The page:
How To Sell Hotel Rooms To Guests, Not Hoteliers


With Christmas being less than 6 weeks away, planning for the festive season is in full swing and most Christmas decorations are being put up in hotels already.

As well as getting the hotel ready for Christmas, it is just as important to get the content on your website and rates in the booking engine ready for the festive season.

When optimising content on your site, updating your Marketing landing pages or editing rate plan descriptions – here is what you have to keep in mind:
At the initial stages ask yourself the following: do you use plain language that everyone can understand, or do you use technical hotel jargon?

Don’t let industry jargon get between you and your guests! In this blog we give you 4 points we recommend you check when writing your rate plans…

Take a look at this example of bad rate plan titles, even if they’re space-saving, these abbreviations are to be avoided at all costs.

Bad Rate Plan

2BB, 1BB1D, FOC… these are expressions regularly used by hoteliers and employees who have been working in the hospitality industry for years. But would everyone understand what this jargon means when looking to book a holiday?

After working in the tourism sector for numerous years, it is easy to forget that these are not common terms used by leisure guests and tourists.

A common mistake made by hoteliers is assuming everyone will understand the jargon that is being used for rate plans or rate plan descriptions. It is important to keep in mind you’re not selling your rooms to people in your industry, but to non-hoteliers.
With Black Friday and Christmas just around the corner, we want to make sure your content is easy to understand and doesn’t hinder your audience from booking.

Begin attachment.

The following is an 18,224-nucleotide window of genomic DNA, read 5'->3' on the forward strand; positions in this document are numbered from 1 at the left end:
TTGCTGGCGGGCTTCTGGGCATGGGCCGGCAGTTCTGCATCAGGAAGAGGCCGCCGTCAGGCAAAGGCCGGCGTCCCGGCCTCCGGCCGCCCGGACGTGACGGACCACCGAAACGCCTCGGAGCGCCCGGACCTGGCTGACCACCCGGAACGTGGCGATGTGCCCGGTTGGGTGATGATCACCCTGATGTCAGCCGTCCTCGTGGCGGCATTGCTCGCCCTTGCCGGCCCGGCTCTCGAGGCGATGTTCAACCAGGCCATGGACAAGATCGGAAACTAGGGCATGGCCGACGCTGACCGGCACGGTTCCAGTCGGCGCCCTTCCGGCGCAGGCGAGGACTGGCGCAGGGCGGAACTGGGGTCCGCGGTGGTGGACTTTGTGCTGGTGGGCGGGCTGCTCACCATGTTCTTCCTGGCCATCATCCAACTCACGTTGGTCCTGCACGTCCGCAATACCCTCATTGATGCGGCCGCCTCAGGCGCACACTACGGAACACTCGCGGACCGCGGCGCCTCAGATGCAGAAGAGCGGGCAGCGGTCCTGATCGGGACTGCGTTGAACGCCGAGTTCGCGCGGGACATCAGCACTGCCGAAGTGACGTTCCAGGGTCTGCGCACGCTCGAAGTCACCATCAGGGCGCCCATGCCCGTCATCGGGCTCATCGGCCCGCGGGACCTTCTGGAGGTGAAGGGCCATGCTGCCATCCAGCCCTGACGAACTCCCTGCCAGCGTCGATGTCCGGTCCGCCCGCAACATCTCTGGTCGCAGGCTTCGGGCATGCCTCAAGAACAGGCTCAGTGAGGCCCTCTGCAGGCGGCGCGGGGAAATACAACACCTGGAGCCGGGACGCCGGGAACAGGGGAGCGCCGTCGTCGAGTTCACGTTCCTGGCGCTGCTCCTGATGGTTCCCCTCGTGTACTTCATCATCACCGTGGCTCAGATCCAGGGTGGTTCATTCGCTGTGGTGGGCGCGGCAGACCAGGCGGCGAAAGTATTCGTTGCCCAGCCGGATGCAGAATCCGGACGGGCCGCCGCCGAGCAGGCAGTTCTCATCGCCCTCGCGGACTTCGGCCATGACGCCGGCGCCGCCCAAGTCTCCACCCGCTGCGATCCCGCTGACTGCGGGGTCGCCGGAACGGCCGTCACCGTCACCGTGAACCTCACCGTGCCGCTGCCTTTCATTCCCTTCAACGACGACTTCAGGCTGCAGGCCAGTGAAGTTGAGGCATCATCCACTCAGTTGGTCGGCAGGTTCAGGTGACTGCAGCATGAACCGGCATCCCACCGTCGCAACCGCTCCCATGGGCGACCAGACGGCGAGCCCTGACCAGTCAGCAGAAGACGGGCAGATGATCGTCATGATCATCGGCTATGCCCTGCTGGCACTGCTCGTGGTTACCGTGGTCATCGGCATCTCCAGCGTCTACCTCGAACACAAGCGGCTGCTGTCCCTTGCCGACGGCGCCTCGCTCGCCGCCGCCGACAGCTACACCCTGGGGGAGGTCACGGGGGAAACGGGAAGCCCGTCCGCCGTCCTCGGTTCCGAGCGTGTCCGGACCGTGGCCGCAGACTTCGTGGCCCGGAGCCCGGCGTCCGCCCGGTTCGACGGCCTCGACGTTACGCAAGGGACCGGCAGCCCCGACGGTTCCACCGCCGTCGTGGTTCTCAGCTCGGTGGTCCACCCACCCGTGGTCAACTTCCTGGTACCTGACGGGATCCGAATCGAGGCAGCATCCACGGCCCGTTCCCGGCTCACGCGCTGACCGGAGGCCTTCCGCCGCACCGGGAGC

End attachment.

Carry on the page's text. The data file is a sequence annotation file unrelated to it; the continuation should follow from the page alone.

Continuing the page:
Why Clarity trumps persuasion!

But how do you make your content user-friendly and easily understandable for everyone? The success of your content largely depends on your audience’s familiarity with the terms you’re using to describe your offers.

Decision-making processes heavily rely on familiarity, particularly for conversion optimisation. With the new insights gained, we will apply them to industry examples below and put them into practice.

Best Practices For Writing Rate Plans:

This should be a no-brainer – one of the main goals of a rate plan and its description should be detailed information about which services your guests can expect to receive during their stay. Ideally, this is reflected in the rate name, but beware, while short and snappy is usually best practice here, make sure potential bookers are still able to understand your offers.

Here is a nice example of Christmas rate plan, which includes a clear and appealing title, as well as an informative description. Note how there are no abbreviations or industry-specific jargon, and the rate is displayed simply in the ‘total price’ format.

Good example of rate plan

3BB1D: a short and snappy description commonly used by hotels. While quirky and outside the box thinking is encouraged, there is no need to reinvent the wheel either. Highlight that 3BB1D entitles your guests to a 3-Night Bed & Breakfast Stay and dinner on 1 evening.

Book Direct: – A buzzword getting more and more popular, but very unfamiliar to the average person looking to book a hotel. Try saying the same thing by simply changing it to “best rates on our website” or “book directly on”.

Your content and rate plans must always answer the following 4 questions:

  1. Number of room nights
  2. Services included
  3. Upsells included (Free Wi-Fi, Parking, Leisure Facilities)
  4. Clearly state the price*

*Best practice for price is sticking to one strategy throughout all rates offered (stay away from combining different pricing strategies such as total price, per night, per person)

To conclude:

Only use highly specialised language and offers for a specialty audience! Using jargon to create a higher value for your products is desirable, but you still want your audience to understand your products. Keep in mind who you are talking to, your Christmas content is for your hotel guests, not other hoteliers!

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